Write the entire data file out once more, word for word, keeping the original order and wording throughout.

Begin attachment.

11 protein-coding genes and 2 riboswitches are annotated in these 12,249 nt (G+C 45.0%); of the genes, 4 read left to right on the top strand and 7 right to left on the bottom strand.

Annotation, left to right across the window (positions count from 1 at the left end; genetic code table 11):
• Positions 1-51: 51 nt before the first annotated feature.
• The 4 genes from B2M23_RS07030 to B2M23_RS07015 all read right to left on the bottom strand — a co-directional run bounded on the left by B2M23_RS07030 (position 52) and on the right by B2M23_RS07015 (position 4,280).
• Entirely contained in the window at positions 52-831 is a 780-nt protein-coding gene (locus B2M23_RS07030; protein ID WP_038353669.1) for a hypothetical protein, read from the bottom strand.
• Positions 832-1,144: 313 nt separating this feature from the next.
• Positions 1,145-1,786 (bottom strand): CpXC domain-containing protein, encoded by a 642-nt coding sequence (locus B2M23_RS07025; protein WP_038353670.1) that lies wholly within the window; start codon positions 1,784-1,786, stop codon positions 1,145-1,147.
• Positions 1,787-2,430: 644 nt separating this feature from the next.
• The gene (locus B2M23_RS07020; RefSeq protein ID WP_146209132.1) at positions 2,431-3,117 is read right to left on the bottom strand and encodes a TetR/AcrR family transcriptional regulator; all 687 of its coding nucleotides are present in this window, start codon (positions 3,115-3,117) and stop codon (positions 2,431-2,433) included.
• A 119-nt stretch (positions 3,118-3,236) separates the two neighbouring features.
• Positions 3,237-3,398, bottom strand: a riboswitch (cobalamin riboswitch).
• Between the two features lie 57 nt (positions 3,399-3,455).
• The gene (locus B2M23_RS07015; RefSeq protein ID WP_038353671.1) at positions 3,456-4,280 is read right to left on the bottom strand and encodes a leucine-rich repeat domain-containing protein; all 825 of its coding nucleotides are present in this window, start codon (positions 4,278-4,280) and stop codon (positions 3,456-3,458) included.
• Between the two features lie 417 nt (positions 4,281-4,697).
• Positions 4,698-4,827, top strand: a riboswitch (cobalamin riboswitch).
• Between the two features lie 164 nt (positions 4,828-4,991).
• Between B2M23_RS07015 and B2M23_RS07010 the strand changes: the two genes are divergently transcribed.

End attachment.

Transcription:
11 protein-coding genes and 2 riboswitches are annotated in these 12,249 nt (G+C 45.0%); of the genes, 4 read left to right on the top strand and 7 right to left on the bottom strand.

Annotation, left to right across the window (positions count from 1 at the left end; genetic code table 11):
• Positions 1-51: 51 nt before the first annotated feature.
• The 4 genes from B2M23_RS07030 to B2M23_RS07015 all read right to left on the bottom strand — a co-directional run bounded on the left by B2M23_RS07030 (position 52) and on the right by B2M23_RS07015 (position 4,280).
• Entirely contained in the window at positions 52-831 is a 780-nt protein-coding gene (locus B2M23_RS07030; protein ID WP_038353669.1) for a hypothetical protein, read from the bottom strand.
• Positions 832-1,144: 313 nt separating this feature from the next.
• Positions 1,145-1,786 (bottom strand): CpXC domain-containing protein, encoded by a 642-nt coding sequence (locus B2M23_RS07025; protein WP_038353670.1) that lies wholly within the window; start codon positions 1,784-1,786, stop codon positions 1,145-1,147.
• Positions 1,787-2,430: 644 nt separating this feature from the next.
• The gene (locus B2M23_RS07020; RefSeq protein ID WP_146209132.1) at positions 2,431-3,117 is read right to left on the bottom strand and encodes a TetR/AcrR family transcriptional regulator; all 687 of its coding nucleotides are present in this window, start codon (positions 3,115-3,117) and stop codon (positions 2,431-2,433) included.
• A 119-nt stretch (positions 3,118-3,236) separates the two neighbouring features.
• Positions 3,237-3,398, bottom strand: a riboswitch (cobalamin riboswitch).
• Between the two features lie 57 nt (positions 3,399-3,455).
• The gene (locus B2M23_RS07015; RefSeq protein ID WP_038353671.1) at positions 3,456-4,280 is read right to left on the bottom strand and encodes a leucine-rich repeat domain-containing protein; all 825 of its coding nucleotides are present in this window, start codon (positions 4,278-4,280) and stop codon (positions 3,456-3,458) included.
• Between the two features lie 417 nt (positions 4,281-4,697).
• Positions 4,698-4,827, top strand: a riboswitch (cobalamin riboswitch).
• Between the two features lie 164 nt (positions 4,828-4,991).
• Between B2M23_RS07015 and B2M23_RS07010 the strand changes: the two genes are divergently transcribed.